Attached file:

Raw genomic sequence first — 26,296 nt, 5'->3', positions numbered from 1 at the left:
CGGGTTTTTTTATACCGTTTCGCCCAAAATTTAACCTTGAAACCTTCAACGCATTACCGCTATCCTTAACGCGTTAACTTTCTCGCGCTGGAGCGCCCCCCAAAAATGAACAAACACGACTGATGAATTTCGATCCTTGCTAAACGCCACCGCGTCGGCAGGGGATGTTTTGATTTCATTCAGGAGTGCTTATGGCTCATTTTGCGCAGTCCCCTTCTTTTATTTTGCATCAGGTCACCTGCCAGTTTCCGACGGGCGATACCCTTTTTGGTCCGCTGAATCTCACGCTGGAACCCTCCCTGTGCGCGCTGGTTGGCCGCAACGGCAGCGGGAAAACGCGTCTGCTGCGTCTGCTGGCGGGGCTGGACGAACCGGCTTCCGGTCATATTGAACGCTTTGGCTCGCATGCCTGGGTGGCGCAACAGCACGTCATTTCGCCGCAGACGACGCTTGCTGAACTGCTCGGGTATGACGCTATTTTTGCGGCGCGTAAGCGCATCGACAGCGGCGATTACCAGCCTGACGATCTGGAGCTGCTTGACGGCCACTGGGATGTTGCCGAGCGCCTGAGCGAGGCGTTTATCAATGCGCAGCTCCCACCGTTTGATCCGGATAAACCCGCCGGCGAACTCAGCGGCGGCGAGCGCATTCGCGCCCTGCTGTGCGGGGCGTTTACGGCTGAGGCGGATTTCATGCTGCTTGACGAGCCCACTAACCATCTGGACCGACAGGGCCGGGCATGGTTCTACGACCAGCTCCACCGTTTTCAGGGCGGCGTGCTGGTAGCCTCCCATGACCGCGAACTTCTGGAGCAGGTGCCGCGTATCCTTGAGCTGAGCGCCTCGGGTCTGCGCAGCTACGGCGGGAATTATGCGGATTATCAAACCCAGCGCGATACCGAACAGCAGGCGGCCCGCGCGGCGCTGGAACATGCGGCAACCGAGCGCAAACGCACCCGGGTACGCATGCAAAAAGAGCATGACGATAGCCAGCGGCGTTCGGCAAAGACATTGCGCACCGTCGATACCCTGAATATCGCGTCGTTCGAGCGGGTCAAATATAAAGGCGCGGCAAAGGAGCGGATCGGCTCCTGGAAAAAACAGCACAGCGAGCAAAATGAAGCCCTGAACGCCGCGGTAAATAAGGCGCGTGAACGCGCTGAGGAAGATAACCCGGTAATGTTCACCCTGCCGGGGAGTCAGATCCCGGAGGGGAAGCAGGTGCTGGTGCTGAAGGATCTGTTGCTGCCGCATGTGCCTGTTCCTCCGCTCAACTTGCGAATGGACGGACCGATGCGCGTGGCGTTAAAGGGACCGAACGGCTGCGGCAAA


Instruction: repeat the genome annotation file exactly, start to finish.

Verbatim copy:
Raw genomic sequence first — 26,296 nt, 5'->3', positions numbered from 1 at the left:
CGGGTTTTTTTATACCGTTTCGCCCAAAATTTAACCTTGAAACCTTCAACGCATTACCGCTATCCTTAACGCGTTAACTTTCTCGCGCTGGAGCGCCCCCCAAAAATGAACAAACACGACTGATGAATTTCGATCCTTGCTAAACGCCACCGCGTCGGCAGGGGATGTTTTGATTTCATTCAGGAGTGCTTATGGCTCATTTTGCGCAGTCCCCTTCTTTTATTTTGCATCAGGTCACCTGCCAGTTTCCGACGGGCGATACCCTTTTTGGTCCGCTGAATCTCACGCTGGAACCCTCCCTGTGCGCGCTGGTTGGCCGCAACGGCAGCGGGAAAACGCGTCTGCTGCGTCTGCTGGCGGGGCTGGACGAACCGGCTTCCGGTCATATTGAACGCTTTGGCTCGCATGCCTGGGTGGCGCAACAGCACGTCATTTCGCCGCAGACGACGCTTGCTGAACTGCTCGGGTATGACGCTATTTTTGCGGCGCGTAAGCGCATCGACAGCGGCGATTACCAGCCTGACGATCTGGAGCTGCTTGACGGCCACTGGGATGTTGCCGAGCGCCTGAGCGAGGCGTTTATCAATGCGCAGCTCCCACCGTTTGATCCGGATAAACCCGCCGGCGAACTCAGCGGCGGCGAGCGCATTCGCGCCCTGCTGTGCGGGGCGTTTACGGCTGAGGCGGATTTCATGCTGCTTGACGAGCCCACTAACCATCTGGACCGACAGGGCCGGGCATGGTTCTACGACCAGCTCCACCGTTTTCAGGGCGGCGTGCTGGTAGCCTCCCATGACCGCGAACTTCTGGAGCAGGTGCCGCGTATCCTTGAGCTGAGCGCCTCGGGTCTGCGCAGCTACGGCGGGAATTATGCGGATTATCAAACCCAGCGCGATACCGAACAGCAGGCGGCCCGCGCGGCGCTGGAACATGCGGCAACCGAGCGCAAACGCACCCGGGTACGCATGCAAAAAGAGCATGACGATAGCCAGCGGCGTTCGGCAAAGACATTGCGCACCGTCGATACCCTGAATATCGCGTCGTTCGAGCGGGTCAAATATAAAGGCGCGGCAAAGGAGCGGATCGGCTCCTGGAAAAAACAGCACAGCGAGCAAAATGAAGCCCTGAACGCCGCGGTAAATAAGGCGCGTGAACGCGCTGAGGAAGATAACCCGGTAATGTTCACCCTGCCGGGGAGTCAGATCCCGGAGGGGAAGCAGGTGCTGGTGCTGAAGGATCTGTTGCTGCCGCATGTGCCTGTTCCTCCGCTCAACTTGCGAATGGACGGACCGATGCGCGTGGCGTTAAAGGGACCGAACGGCTGCGGCAAA